There is one very large snag. The cabinet simply has no competence to adjudicate, they are lay people, in place not because they are experts but because they have been elected. They are perfectly entitled to make the political choice to go against civil service advice but are not competent to pronounce that their in-house professional advisers are mistaken on some technical matter. They have never done so, or purported to do so, before.
They are also plain wrong in this instance - the PwC report is not a proper cost-benefit analysis for the reasons explained by the Department of Public Expenditure, whose economic evaluation unit is employed by the Government precisely to assess such matters.
The public relations strategy has been consistent. The question as framed by the Government's media advisers has been "wouldn't it be nice if everyone in rural Ireland had super-fast broadband?" There is only one answer to this question. Other possible questions include, say, wouldn't it be nice if everyone had a shiny new car, or free electricity? If private benefits count against public costs, as preferred by PwC, there is infinite scope for calls on the capital programme.
In addition to inspired newspaper stories questioning the motives of an identified public official, there is plentiful evidence of spinners at work. Subsequent to the decision there have been briefings to the media reminding them of the sad and sorry record of the dead-handed civil service in opposing various important initiatives 50 and more years ago. They tried to stop free secondary education, it is alleged, when Donogh O'Malley announced its introduction in 1967.
What happened was that O'Malley announced the 'free' scheme off his own bat, without getting prior approval, to which the Department of Finance naturally took exception. Anyway, the Government was already covering an estimated 80pc of the costs, mainly through paying the teachers' salaries. The dastardly mandarins also tried to stop rural electrification apparently.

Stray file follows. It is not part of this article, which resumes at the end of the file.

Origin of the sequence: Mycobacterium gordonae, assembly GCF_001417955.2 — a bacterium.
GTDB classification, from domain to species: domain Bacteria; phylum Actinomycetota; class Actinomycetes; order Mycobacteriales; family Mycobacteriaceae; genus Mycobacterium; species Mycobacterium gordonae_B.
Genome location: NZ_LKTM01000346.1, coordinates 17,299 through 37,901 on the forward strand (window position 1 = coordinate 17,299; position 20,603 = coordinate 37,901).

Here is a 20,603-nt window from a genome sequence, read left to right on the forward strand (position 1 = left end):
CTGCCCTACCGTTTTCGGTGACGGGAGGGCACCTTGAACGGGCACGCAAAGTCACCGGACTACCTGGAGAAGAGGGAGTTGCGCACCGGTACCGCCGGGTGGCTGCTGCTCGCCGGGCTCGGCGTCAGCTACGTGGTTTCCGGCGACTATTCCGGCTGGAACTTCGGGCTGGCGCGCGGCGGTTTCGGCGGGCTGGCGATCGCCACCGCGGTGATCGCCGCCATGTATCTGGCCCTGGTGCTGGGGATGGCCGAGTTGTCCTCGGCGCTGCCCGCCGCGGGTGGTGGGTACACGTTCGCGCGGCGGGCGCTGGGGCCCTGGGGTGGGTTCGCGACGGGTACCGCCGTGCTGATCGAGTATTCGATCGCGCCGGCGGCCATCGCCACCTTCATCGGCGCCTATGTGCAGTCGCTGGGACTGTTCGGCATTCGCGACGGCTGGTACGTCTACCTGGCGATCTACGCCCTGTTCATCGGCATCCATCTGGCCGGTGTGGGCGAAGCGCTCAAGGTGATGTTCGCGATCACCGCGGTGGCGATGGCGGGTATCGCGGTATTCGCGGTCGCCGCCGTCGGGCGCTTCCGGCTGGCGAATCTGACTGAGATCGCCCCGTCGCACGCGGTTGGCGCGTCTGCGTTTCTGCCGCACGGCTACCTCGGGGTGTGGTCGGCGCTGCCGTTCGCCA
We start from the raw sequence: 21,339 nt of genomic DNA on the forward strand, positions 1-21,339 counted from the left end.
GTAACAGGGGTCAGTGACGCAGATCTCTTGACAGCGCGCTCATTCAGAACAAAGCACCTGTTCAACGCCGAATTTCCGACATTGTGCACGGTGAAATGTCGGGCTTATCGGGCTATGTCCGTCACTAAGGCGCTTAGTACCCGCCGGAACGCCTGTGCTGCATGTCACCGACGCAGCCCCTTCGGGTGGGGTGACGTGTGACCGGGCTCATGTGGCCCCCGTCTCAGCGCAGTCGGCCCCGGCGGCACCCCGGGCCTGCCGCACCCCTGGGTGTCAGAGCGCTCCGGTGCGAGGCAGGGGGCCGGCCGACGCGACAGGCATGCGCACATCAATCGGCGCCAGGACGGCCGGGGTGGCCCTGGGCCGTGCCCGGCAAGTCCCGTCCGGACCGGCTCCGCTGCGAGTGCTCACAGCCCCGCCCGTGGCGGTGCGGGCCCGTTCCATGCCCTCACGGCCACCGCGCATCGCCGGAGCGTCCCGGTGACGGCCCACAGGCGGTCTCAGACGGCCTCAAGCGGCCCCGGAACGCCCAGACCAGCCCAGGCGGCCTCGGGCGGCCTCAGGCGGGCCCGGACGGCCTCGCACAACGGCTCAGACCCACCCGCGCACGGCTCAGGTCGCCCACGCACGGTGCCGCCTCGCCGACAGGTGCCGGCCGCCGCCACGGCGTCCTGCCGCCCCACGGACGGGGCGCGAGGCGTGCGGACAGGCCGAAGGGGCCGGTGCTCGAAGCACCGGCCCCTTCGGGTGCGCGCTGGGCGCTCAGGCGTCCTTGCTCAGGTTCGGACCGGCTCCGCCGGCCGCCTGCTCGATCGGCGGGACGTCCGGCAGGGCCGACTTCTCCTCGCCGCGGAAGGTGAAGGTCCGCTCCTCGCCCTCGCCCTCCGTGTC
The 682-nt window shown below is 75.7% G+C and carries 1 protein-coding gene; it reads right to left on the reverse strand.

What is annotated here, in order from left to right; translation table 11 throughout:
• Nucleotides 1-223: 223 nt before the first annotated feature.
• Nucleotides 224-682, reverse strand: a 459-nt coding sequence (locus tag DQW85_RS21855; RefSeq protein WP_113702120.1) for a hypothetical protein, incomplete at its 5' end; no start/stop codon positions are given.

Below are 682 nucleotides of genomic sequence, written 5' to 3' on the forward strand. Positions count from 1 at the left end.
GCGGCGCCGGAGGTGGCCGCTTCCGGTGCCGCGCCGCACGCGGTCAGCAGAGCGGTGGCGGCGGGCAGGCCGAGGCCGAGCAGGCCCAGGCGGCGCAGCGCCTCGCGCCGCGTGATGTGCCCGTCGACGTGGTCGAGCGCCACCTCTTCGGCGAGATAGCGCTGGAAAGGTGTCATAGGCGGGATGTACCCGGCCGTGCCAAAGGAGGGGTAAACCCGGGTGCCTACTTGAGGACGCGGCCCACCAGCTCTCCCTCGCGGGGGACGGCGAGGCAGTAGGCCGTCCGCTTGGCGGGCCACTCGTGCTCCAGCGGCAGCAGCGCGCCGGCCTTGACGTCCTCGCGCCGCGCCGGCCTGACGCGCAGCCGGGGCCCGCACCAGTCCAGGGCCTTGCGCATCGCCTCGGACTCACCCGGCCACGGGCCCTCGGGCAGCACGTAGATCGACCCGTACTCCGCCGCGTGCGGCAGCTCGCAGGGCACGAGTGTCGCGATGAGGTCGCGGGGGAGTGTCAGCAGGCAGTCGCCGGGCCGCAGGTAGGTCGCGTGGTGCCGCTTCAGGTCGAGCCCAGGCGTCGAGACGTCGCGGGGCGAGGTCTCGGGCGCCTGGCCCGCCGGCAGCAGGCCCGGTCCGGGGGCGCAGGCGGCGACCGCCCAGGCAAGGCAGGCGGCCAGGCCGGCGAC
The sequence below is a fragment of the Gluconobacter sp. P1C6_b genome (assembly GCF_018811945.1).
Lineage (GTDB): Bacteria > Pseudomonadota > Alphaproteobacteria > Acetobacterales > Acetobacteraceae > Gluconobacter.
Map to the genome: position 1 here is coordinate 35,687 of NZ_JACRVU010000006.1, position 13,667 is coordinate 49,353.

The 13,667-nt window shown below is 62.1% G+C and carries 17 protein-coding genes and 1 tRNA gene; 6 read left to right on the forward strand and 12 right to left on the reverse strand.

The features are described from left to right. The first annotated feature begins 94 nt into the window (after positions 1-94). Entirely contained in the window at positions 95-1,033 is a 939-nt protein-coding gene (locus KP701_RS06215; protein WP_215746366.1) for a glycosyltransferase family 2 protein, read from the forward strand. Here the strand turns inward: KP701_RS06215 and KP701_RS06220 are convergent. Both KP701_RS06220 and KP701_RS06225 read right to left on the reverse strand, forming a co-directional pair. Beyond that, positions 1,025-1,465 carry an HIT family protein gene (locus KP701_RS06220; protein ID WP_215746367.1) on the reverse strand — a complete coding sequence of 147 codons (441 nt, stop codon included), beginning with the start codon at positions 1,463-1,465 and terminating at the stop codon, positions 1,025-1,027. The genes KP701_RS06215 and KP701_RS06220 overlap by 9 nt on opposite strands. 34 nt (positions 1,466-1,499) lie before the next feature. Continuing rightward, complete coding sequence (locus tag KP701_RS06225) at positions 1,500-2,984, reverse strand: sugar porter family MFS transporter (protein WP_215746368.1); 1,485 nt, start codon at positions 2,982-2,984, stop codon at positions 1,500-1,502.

They did no such thing. The Exchequer subsidy was only about 25pc of the capital cost, the rest coming from the ESB's customer revenues, and there was an annual battle over the Exchequer subsidy, as there was about everything else.
The Minister for Communications repeated in the Seanad last Thursday the assertion that the Department of Finance had opposed the introduction of free secondary education, pausing to praise generously the late Ken Whitaker, then the secretary of the Finance department. In a memo to the Government shortly after Donogh O'Malley's solo run, Whitaker did not oppose free secondary education.
He wrote instead: "The proper course would be to defer these proposals, however desirable they may be in themselves, until funds sufficient to pay for them become available at present taxation levels".
Whitaker was opposed only to the circumventing of agreed public finance procedures by ministers, as was his duty. Somebody has been misdirecting ministers and media into undermining civil service credibility, by inventing stories that never happened.
It is impossible to allocate scarce public capital intelligently without formal procedures for evaluating projects.
This Wednesday the Joint Committee on Communications will meet with officials from the Department of Public Expenditure to explore their reservations about the PwC report. It would be nice if the Taoiseach could also attend, to explain how his cabinet concluded that the PwC analysis was unblemished, and to outline what new process is to replace the abandoned public spending code.